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Jaguar shelves F-type to fund mainstream models



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Jaguar dealers will be denied the £30,000 F-type sportscar after the Coventry car-maker canned the model in favour of beefing-up its range of estates and diesels. The move will make the replacement for the XK8, due in autumn 2005, the earliest that Jaguar dealers will see a new sportscar capable of combating new models from BMW and Mercedes. The mid-engined two-seat F-type was aimed squarely at the Porsche Boxster and was due on sale in spring 2005.

But the programme was a complex one and the final design employed a bonded and rivetted aluminium chassis and a mid-mounted engine and transmission from the X-type. To make a business case for the low volumes of production - just 25,000 units a year - Jaguar was poised to outsource its manufacture to Pininfarina of Italy. The Italian coachbuilder had offered to share investment costs and emerged ahead of two other rivals - Valmet, which assembles the Boxster for Porsche, and Magna Steyr.

Despite outsourcing the model, Jaguar was still concerned about the drain on its own engineering resources to ensure a smooth production ramp-up with no quality problems. Insiders say Richard Parry-Jones, Ford's chief technical officer, became a key sceptic of the programme and that PAG chairman Wolfgang Reitzle, who left on May 1 to head-up forklift truck-maker Linde, reluctantly accepted the need to outsource the manufacture. Jaguar had to decide within the next few months whether to start heavy investment in the tooling for the project, code-name X600, but has instead decided to concentrate on “other priorities”.

“We're growing twice as fast as our key German competitors did in their early years and we only play in a few market segments,” says Jaguar. “Although we had a killer product in the F-type it has become apparent we have to concentrate resources on core model lines.”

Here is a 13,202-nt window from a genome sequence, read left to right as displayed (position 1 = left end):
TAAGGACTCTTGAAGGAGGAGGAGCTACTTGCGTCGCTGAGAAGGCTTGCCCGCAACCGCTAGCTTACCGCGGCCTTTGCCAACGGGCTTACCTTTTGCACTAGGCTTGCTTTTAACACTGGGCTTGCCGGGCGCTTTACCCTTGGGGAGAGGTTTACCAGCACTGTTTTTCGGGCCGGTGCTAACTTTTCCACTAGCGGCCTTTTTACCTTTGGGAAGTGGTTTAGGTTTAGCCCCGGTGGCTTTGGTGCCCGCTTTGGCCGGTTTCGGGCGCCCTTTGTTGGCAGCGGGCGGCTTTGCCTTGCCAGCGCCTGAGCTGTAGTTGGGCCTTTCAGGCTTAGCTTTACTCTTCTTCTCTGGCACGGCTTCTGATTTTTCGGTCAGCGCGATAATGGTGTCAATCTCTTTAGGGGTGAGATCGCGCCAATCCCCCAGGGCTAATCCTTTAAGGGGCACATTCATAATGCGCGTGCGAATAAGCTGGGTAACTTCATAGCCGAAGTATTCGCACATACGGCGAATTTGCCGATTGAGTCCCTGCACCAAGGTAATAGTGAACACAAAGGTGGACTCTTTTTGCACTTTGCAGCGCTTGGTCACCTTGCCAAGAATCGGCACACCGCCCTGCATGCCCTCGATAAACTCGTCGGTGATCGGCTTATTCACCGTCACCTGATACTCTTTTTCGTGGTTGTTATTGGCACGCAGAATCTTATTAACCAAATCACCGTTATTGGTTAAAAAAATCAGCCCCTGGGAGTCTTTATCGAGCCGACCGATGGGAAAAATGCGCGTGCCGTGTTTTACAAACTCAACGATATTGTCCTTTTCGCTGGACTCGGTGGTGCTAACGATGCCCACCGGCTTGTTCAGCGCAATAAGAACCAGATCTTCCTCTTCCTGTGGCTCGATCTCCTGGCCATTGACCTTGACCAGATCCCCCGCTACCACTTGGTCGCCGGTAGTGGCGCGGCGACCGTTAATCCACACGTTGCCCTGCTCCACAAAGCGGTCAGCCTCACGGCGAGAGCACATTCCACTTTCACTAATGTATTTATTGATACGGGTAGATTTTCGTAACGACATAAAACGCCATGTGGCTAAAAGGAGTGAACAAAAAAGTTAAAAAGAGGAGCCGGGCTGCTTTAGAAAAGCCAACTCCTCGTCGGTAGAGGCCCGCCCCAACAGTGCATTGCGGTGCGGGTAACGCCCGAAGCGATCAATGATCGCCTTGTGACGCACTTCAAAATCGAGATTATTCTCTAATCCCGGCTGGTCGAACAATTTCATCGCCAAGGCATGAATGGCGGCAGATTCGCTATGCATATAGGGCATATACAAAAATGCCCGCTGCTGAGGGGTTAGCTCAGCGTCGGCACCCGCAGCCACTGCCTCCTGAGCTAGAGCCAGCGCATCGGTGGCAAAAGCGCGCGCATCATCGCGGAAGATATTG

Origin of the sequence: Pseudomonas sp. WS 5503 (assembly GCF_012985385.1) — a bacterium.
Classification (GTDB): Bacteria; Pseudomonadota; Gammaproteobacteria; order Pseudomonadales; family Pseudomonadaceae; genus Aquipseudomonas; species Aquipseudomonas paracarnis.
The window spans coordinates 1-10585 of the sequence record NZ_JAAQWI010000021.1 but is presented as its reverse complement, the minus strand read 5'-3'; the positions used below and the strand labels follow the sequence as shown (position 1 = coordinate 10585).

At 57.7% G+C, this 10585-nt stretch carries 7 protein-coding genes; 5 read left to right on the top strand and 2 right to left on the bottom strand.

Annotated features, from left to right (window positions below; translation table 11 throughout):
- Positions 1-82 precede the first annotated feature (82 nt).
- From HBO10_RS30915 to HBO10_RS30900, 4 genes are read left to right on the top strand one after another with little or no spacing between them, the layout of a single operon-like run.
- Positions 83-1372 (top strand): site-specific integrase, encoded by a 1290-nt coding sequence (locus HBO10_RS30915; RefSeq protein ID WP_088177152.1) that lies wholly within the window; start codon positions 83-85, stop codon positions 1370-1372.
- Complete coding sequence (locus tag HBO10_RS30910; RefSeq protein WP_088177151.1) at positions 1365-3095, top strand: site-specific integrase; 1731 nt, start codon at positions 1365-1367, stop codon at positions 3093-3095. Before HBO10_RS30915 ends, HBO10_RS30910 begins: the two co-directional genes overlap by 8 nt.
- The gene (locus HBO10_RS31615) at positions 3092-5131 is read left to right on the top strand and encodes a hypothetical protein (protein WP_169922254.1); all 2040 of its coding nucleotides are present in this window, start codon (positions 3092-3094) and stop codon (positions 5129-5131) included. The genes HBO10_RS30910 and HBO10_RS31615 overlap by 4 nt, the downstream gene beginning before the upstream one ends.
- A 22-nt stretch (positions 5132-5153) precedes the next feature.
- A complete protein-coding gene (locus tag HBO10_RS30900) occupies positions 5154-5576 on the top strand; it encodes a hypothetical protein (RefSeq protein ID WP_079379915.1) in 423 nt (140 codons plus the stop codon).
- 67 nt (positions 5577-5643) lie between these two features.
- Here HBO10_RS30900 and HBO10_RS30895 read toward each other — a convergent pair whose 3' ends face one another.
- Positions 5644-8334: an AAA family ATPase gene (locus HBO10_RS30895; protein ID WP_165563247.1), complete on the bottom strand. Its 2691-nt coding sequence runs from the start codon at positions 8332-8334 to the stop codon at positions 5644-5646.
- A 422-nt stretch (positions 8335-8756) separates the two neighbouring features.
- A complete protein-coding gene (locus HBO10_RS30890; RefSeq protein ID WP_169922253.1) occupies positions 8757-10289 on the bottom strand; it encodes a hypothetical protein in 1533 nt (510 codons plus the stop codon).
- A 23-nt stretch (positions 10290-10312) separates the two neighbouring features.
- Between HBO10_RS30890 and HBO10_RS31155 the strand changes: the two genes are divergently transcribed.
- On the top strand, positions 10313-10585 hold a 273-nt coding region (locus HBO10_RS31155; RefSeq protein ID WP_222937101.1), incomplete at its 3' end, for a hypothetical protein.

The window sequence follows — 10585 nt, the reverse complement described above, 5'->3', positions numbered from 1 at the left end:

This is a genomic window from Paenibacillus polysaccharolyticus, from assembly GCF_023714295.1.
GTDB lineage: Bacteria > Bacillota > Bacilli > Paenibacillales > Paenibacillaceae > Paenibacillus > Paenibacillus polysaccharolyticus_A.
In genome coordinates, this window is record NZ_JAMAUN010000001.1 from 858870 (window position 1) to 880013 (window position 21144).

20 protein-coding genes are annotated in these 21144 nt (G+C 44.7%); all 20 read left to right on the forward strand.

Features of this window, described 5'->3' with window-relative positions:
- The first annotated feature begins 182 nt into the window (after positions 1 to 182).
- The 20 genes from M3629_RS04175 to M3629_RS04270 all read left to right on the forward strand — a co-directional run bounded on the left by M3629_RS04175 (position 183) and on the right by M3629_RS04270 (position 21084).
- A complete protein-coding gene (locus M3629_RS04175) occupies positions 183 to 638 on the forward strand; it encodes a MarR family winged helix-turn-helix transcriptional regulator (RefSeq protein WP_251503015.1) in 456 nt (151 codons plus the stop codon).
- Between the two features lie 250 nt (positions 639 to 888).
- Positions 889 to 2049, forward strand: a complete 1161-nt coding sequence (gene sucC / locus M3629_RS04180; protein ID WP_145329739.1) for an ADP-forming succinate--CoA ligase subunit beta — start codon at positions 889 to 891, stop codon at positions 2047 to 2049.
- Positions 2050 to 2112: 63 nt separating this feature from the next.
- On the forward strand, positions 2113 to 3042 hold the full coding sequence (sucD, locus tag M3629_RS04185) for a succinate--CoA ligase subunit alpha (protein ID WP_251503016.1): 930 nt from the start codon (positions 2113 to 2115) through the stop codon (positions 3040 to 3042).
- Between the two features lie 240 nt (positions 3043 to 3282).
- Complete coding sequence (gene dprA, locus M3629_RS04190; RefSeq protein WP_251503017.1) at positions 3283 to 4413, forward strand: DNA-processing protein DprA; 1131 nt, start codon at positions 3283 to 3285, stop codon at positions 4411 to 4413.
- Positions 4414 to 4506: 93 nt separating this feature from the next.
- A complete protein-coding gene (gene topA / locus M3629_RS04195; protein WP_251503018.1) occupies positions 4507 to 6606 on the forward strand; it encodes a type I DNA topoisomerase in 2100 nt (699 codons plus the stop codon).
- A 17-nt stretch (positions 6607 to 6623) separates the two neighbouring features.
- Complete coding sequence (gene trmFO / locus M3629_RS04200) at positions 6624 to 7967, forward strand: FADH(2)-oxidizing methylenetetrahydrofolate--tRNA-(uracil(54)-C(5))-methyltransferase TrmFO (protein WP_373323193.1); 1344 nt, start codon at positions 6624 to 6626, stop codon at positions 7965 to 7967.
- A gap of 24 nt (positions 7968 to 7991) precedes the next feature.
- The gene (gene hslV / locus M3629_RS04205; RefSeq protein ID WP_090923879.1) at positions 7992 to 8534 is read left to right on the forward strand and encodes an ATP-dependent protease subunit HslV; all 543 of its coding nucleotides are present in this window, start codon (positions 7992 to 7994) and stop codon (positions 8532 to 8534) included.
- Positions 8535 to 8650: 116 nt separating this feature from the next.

Also for the chop is the hot X-type R saloon, aimed at the BMW M3. Its supercharged 300bhp V6 was also to be used in a flagship F-type R. The engine is understood to be struggling to meet forthcoming exhaust and noise emission regulations.

Jaguar's new priorities mean the pace will quicken to launch the first Jaguar diesels - X-type will have a variant of Peugeot's 2.2-litre from late 2003 - and get the X-type estate into production. A 'Gemini' V6 2.7-litre 200bhp diesel, co-developed with Peugeot and to be built in Dagenham, is scheduled for late 2004 in the S-type. Both oil-burners will lift company car sales to user-choosers, who are switching to diesels in increasing numbers thanks to April's CO2-based benefit-in-kind tax system.

Similar timing is planned for the X-type estate. A sports hatch in the mould of the BWM 3-Series touring, it will boost sales because about 40 per cent of the European compact executive market is for estates. To fill the gap left by the F-type, Jaguar is hoping to pull forward the on-sale date of the XK8 replacement. Code-named X150, this is planned as a platform variant of the new bonded/rivetted aluminium-bodied XJ8, on sale next spring. By its launch date in 2005, it will be desperately needed. Today's car has to sell against the new Mercedes SL for another three years.

This year Mercedes UK predicts around 1250 SL sales and 1400 in 2003, which closes the gap on the XK8's yearly figure of 2000 or so. Jaguar must be fearing a repeat of last year's reverse in the executive segment, when Mercedes pinched Jaguar's traditional number one spot with 3576 S-class sales compared to 3096 for the XJ8. The all-new alloy-bodied XJ6 and XJ8 could help Jaguar regain market leadership - even without the all-important diesel.

Concentrating on diesels and X-type estates makes sense for Jaguar because of the volume potential. But the decision to put the F-type on hold will disappoint potential buyers wowed by the front engined concept (right) and tantalised by stories of a mid-engined production version to challenge the Boxster. The Boxster is hugely profitable for Porsche. That Ford couldn't make a business case for the F-type says more about the shortcomings of its product development process than the technical difficulty of building a premium-priced sports car.

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